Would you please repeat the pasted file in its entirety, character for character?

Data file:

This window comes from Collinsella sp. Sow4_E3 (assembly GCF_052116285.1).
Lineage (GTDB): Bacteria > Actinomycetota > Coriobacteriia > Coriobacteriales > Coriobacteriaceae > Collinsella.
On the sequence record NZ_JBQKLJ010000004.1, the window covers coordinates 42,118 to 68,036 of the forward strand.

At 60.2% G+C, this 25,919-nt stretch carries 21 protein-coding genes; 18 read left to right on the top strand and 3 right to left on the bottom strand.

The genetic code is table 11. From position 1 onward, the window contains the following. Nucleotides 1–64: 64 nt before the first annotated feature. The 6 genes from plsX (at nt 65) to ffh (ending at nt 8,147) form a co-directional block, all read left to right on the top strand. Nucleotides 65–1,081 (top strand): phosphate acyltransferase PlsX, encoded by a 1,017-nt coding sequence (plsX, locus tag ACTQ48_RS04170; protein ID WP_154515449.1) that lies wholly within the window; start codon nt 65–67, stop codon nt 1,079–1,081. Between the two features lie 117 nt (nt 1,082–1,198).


This window comes from Collinsella sp. Sow4_E3 (assembly GCF_052116285.1).
Lineage (GTDB): Bacteria > Actinomycetota > Coriobacteriia > Coriobacteriales > Coriobacteriaceae > Collinsella.
On the sequence record NZ_JBQKLJ010000004.1, the window covers coordinates 42,118 to 68,036 of the forward strand.

At 60.2% G+C, this 25,919-nt stretch carries 21 protein-coding genes; 18 read left to right on the top strand and 3 right to left on the bottom strand.

The genetic code is table 11. From position 1 onward, the window contains the following. Nucleotides 1–64: 64 nt before the first annotated feature. The 6 genes from plsX (at nt 65) to ffh (ending at nt 8,147) form a co-directional block, all read left to right on the top strand. Nucleotides 65–1,081 (top strand): phosphate acyltransferase PlsX, encoded by a 1,017-nt coding sequence (plsX, locus tag ACTQ48_RS04170; protein ID WP_154515449.1) that lies wholly within the window; start codon nt 65–67, stop codon nt 1,079–1,081. Between the two features lie 117 nt (nt 1,082–1,198).